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Most Helpful Customer Reviews on Amazon.com (beta)
5 of 5 people found the following review helpful
Wild grass, not weeds.Aug. 25 2011
- Published on Amazon.com
There is a fair amount of sheer whimsy in the film--a characteristic Nouvelle Vague feature that sometimes works, coming across as fresh and unexpected, and sometimes sort of falls flat, seeming merely throwaway, unserious.
But the film as a whole I found fascinating and wonderfully suggestive, particularly its guiding metaphor. This compares wild grass--uncultivated, uncared for, appearing in and around things of more usefulness (a paradigm case insisted upon by the film's opening credits is that of grass growing in cracks of pavement and tarmac)--to stray relationships, equally unplanned and uncultivated, that can sprout up in the cracks of more ordered segments of life, out of seemingly trivial encounters.
The central characters in Herbes Folles are not friends, not business acquaintances, not neighbors, not lovers (even Truffaut's famous menage a trois in Jules et Jim has more solid substance than what Resnais offers up here, though clearly we're dealing with similar inspirations and approaches)--their relationship has no rationale, no name, so it has no rules or accepted conventions, either. This makes it fraught, susceptible to endless hesitations and uncertainties, second guessings and regrets--in fact its very pointlessness renders it curiously intense, there being no established roles available to fall back into in case of missteps, the way an unsteady acrobat can drop into a net.
In this respect, the film is actually about freshness and unexpectedness: these aren't just inherited tics of a French film school. I found Resnais here to be thought-provoking in the same way that Dostoevsky is thought-provoking: people and their relationships are shown as fundamentally unpredictable, mysterious even to themselves.
8 of 10 people found the following review helpful
Welcome Back to the Wonderfully Confusing World of Alain ResnaisOct. 30 2010
- Published on Amazon.com
WILD GRASS (LES HERBES FOLLES) is based on the novel 'L'incident' by Christian Gailly, a writer who delights in taking simple incidents and pushing them to the extremes of climax beyond which few would ever dream. But Alain Resnais has taken this novel (adapted by Alex Reval and Laurent Herbiet), infused it with his own characteristic joy of playing reality versus imagination, memory versus illusion, and has come up with a film that will likely have a limited audience, but for those who delight in letting go and simply flying along with the imagination of a genius or two, then WILD GRASS will satisfy and more.
The story is a romance in the manner of a hesitation waltz. The story is narrated (by Edouard Baer) to give the opening aspects of the story momentum. Marguerite Muir (Sabine Azéma), a dentist and Spitfire pilot, has just purchased shoes and leaves the store when her handbag is snatched by a running thief. Later, the aging Georges Palet (André Dussollier) finds a red wallet in a parking lot, examines the contents, struggles with the burden of what to do, and finally turns the wallet in to the police, Bernard de Bordeaux (Mathieu Amalric) who takes his name in case there is a reward. Georges returns home to his wife Suzanne (Anne Consigny), who understands that Georges' strange behavior since his father's recent death may be enhanced by a new predicament: Georges is worried about the incident. He places telephone calls to Marguerite, visits her home, writers her letters - all of which confounds him as to his obsession with the woman he has never met. Georges family (he has two children) find his preoccupation strange and indeed Georges seems to have a dark secret from his past that causes him to have minor verbal explosions that seem wholly inappropriate. The incident becomes his life.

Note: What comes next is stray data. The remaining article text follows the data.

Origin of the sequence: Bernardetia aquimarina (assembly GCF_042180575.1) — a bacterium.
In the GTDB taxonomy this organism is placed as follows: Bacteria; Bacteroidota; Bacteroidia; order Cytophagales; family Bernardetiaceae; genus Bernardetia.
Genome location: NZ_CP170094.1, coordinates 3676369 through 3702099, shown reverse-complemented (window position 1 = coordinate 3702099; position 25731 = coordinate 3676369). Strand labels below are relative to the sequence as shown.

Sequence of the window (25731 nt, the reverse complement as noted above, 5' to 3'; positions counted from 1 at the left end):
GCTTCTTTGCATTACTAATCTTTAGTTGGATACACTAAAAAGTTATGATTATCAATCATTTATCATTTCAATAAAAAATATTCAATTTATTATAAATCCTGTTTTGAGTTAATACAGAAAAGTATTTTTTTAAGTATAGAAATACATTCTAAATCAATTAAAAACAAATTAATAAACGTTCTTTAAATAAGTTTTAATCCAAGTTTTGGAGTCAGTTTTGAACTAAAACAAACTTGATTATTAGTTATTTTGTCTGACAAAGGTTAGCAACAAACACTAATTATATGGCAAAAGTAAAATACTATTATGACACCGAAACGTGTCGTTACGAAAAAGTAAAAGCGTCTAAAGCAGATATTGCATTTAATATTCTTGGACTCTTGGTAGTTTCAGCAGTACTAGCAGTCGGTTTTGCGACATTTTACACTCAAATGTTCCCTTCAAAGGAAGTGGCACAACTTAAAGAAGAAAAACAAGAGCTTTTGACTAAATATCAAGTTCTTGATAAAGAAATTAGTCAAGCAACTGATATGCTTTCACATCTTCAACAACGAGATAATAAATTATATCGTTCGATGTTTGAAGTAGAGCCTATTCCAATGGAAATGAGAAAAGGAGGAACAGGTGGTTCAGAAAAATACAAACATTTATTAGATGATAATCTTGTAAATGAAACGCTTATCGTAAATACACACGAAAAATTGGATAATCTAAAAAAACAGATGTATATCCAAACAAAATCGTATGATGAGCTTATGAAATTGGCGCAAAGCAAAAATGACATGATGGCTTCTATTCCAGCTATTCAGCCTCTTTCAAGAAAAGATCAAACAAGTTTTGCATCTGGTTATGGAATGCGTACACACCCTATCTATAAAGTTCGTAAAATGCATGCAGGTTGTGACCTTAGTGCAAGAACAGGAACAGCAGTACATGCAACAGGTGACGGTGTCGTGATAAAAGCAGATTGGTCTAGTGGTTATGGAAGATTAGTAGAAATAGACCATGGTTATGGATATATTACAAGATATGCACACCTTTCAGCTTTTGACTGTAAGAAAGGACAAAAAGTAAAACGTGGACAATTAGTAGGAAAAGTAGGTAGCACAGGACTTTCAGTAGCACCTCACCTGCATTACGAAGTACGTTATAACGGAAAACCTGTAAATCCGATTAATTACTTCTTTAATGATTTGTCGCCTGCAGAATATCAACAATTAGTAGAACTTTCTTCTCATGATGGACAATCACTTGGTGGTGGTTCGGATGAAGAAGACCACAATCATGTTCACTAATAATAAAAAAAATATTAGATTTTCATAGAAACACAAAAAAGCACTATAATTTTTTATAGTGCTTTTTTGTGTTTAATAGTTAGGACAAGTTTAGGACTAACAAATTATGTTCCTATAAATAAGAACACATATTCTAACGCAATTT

Meanwhile Marguerite shares her 'stalker' with her fellow dental assistant Josepha (Emmanuelle Devos) who attempts to manage Marguerite's change in behavior. Marguerite now is the one who needs to know more about Georges and stalks him. Ultimately Marguerite invites Georges to accompany her and her fellow pilots on a practice flight and a wildly entertaining practice flight game ensues: both Georges and Marguerite navigate the social protocols of giving and acknowledging appreciation and this bizarre catch as catch can romance comes to a Hollywood end - complete with flashbacks to old films etc. The audience is left to figure out just what has really happened - is this a wild love story on a collision course or is it simply a pair of fantasias played by two strange, emotionally isolated, and bored people, longing for life to perk up a bit?
Just as the title WILD GRASS suggests, little incidents (or invasions of wild grass into cracks and interstices quite by accident) can cause a butterfly effect and that is where the now 87 year old Resnais feels most at home. The irresistibly colorful cinematography is courtesy Eric Gautier and the perfect musical scoring is by Mark Snow. The danger in any kind of surrealism theme is that the audience becomes concerned that much of it doesn't make since. And so it is here, where even with the aid of the narrator there are many twists and turns that seem simply flights of fancy - and they probably are! Grady Harp, October 10